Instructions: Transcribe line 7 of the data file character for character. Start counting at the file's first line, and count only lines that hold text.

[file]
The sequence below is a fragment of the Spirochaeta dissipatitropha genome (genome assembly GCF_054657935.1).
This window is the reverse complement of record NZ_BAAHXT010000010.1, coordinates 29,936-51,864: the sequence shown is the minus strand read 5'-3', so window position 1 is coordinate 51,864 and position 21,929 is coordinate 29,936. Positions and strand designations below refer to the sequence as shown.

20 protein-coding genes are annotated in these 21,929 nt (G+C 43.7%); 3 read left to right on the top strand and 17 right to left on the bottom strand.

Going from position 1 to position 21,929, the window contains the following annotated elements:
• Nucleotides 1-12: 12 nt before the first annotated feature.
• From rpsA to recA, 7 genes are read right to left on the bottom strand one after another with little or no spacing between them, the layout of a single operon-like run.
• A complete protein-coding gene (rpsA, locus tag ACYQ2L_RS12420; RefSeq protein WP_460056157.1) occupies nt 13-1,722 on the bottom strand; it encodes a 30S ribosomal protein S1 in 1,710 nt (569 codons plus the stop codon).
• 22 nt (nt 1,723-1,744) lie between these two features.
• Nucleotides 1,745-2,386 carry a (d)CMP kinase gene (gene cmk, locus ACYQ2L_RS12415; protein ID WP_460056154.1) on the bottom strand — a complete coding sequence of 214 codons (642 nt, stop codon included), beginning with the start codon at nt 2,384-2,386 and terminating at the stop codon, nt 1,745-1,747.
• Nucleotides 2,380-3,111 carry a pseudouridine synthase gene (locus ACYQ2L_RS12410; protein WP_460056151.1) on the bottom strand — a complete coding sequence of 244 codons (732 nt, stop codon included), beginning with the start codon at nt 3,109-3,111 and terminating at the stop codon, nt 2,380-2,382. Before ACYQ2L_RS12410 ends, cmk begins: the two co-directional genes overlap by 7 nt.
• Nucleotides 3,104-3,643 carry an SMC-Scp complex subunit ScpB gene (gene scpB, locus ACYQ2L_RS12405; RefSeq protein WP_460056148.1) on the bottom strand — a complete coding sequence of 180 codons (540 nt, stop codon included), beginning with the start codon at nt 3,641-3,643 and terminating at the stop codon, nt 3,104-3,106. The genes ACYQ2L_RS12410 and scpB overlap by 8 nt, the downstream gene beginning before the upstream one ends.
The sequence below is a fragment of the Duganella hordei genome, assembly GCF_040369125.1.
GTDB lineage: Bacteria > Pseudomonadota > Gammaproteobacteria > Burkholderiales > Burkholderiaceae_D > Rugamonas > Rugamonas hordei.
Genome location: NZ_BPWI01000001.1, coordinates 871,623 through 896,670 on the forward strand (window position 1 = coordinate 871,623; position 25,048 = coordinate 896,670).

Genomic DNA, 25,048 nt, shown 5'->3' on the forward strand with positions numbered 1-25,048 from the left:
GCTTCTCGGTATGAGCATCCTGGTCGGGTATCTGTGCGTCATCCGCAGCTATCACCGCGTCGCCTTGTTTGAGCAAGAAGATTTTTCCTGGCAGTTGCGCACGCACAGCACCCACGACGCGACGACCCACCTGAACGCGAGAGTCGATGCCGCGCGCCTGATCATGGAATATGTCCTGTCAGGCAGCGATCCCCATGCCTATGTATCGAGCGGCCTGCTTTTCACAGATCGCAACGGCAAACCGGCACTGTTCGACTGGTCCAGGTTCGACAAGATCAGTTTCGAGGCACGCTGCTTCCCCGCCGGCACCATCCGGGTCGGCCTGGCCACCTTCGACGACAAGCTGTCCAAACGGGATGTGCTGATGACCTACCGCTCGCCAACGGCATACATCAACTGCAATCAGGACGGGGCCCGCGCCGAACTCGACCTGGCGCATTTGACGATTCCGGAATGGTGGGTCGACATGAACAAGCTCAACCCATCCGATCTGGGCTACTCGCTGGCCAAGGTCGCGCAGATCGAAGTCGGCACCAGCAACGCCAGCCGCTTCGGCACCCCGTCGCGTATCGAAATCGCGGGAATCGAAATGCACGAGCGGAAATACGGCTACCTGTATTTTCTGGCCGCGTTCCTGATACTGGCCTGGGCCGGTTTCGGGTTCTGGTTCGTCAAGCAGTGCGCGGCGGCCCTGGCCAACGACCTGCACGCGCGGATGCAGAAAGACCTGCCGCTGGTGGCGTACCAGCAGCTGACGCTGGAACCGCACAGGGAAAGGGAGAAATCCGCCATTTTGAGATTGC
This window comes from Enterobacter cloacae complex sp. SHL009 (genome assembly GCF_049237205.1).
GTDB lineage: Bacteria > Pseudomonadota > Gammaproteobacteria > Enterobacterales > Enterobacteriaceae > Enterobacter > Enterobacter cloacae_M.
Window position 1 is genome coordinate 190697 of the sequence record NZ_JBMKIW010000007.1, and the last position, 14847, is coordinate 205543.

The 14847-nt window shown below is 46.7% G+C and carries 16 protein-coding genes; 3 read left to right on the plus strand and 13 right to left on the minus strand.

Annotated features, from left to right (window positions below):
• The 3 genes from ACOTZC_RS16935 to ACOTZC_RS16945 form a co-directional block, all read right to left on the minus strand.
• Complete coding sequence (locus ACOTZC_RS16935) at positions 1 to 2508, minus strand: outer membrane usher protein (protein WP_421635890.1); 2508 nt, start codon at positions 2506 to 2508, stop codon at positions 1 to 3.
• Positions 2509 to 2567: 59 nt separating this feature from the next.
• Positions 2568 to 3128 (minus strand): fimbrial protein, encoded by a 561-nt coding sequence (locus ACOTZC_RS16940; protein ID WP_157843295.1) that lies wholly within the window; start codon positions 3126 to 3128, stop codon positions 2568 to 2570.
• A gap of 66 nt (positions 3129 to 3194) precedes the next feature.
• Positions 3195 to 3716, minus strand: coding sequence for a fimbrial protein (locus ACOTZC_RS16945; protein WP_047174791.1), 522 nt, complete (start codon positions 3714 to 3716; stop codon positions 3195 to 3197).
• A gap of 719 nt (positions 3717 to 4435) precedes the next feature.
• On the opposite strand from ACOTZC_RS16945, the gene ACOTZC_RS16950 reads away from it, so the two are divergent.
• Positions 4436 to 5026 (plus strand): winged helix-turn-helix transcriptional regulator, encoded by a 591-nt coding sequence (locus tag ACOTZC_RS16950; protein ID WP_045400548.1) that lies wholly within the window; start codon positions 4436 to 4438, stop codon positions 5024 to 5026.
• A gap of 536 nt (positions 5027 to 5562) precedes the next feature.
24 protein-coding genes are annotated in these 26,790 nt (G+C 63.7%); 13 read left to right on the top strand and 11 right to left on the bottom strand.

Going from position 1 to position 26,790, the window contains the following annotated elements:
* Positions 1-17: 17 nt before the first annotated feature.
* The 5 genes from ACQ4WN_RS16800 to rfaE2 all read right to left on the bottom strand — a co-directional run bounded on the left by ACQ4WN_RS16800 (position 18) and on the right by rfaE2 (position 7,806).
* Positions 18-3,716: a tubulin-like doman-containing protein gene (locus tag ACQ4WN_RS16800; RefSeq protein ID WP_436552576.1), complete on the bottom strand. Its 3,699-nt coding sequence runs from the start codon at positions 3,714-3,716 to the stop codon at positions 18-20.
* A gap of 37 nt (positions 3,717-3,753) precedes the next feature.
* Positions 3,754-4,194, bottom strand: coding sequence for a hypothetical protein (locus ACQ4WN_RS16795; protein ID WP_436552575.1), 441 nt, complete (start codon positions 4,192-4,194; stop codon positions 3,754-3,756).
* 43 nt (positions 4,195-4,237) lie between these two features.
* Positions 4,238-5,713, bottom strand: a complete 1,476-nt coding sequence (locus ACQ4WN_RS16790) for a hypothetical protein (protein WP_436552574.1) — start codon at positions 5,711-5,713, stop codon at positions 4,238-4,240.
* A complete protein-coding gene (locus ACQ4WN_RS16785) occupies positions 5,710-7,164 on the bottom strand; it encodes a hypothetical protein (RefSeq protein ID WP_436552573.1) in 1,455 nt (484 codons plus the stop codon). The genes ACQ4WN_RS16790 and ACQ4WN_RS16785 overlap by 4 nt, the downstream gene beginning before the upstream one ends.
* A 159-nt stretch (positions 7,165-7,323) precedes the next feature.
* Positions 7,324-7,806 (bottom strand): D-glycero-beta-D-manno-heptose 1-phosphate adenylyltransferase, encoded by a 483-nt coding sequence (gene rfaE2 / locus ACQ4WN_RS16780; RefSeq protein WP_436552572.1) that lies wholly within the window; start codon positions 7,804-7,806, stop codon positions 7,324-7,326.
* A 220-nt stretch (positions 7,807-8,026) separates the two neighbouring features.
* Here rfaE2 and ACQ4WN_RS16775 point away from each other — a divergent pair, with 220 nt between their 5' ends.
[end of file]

• A complete protein-coding gene (rpsA, locus tag ACYQ2L_RS12420; RefSeq protein WP_460056157.1) occupies nt 13-1,722 on the bottom strand; it encodes a 30S ribosomal protein S1 in 1,710 nt (569 codons plus the stop codon).